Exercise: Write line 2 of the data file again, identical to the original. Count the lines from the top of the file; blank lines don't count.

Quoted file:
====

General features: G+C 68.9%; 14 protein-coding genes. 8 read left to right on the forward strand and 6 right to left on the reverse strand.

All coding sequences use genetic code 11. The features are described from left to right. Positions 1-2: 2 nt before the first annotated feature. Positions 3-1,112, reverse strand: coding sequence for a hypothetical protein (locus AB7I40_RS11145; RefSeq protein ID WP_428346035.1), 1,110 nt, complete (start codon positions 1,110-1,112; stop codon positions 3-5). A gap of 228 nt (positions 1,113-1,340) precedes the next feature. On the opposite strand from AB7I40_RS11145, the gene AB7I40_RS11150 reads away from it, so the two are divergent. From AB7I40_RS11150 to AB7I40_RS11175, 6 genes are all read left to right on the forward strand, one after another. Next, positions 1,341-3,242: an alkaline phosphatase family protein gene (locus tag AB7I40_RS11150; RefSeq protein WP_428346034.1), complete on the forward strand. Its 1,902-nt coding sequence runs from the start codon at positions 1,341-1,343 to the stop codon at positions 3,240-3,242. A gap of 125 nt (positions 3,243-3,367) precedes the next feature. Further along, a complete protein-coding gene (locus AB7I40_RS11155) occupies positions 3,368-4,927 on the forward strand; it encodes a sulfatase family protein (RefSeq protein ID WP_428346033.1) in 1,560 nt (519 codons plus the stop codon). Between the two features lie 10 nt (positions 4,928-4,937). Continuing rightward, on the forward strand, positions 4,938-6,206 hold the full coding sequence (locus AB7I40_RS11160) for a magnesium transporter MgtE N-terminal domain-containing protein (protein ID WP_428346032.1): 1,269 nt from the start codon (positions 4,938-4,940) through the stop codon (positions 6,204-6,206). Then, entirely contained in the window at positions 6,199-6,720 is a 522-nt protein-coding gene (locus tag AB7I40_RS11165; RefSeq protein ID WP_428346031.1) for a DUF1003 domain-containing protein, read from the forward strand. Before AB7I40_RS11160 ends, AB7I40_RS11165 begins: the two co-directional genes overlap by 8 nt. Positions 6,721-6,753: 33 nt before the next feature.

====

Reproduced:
All coding sequences use genetic code 11. The features are described from left to right. Positions 1-2: 2 nt before the first annotated feature. Positions 3-1,112, reverse strand: coding sequence for a hypothetical protein (locus AB7I40_RS11145; RefSeq protein ID WP_428346035.1), 1,110 nt, complete (start codon positions 1,110-1,112; stop codon positions 3-5). A gap of 228 nt (positions 1,113-1,340) precedes the next feature. On the opposite strand from AB7I40_RS11145, the gene AB7I40_RS11150 reads away from it, so the two are divergent. From AB7I40_RS11150 to AB7I40_RS11175, 6 genes are all read left to right on the forward strand, one after another. Next, positions 1,341-3,242: an alkaline phosphatase family protein gene (locus tag AB7I40_RS11150; RefSeq protein WP_428346034.1), complete on the forward strand. Its 1,902-nt coding sequence runs from the start codon at positions 1,341-1,343 to the stop codon at positions 3,240-3,242. A gap of 125 nt (positions 3,243-3,367) precedes the next feature. Further along, a complete protein-coding gene (locus AB7I40_RS11155) occupies positions 3,368-4,927 on the forward strand; it encodes a sulfatase family protein (RefSeq protein ID WP_428346033.1) in 1,560 nt (519 codons plus the stop codon). Between the two features lie 10 nt (positions 4,928-4,937). Continuing rightward, on the forward strand, positions 4,938-6,206 hold the full coding sequence (locus AB7I40_RS11160) for a magnesium transporter MgtE N-terminal domain-containing protein (protein ID WP_428346032.1): 1,269 nt from the start codon (positions 4,938-4,940) through the stop codon (positions 6,204-6,206). Then, entirely contained in the window at positions 6,199-6,720 is a 522-nt protein-coding gene (locus tag AB7I40_RS11165; RefSeq protein ID WP_428346031.1) for a DUF1003 domain-containing protein, read from the forward strand. Before AB7I40_RS11160 ends, AB7I40_RS11165 begins: the two co-directional genes overlap by 8 nt. Positions 6,721-6,753: 33 nt before the next feature.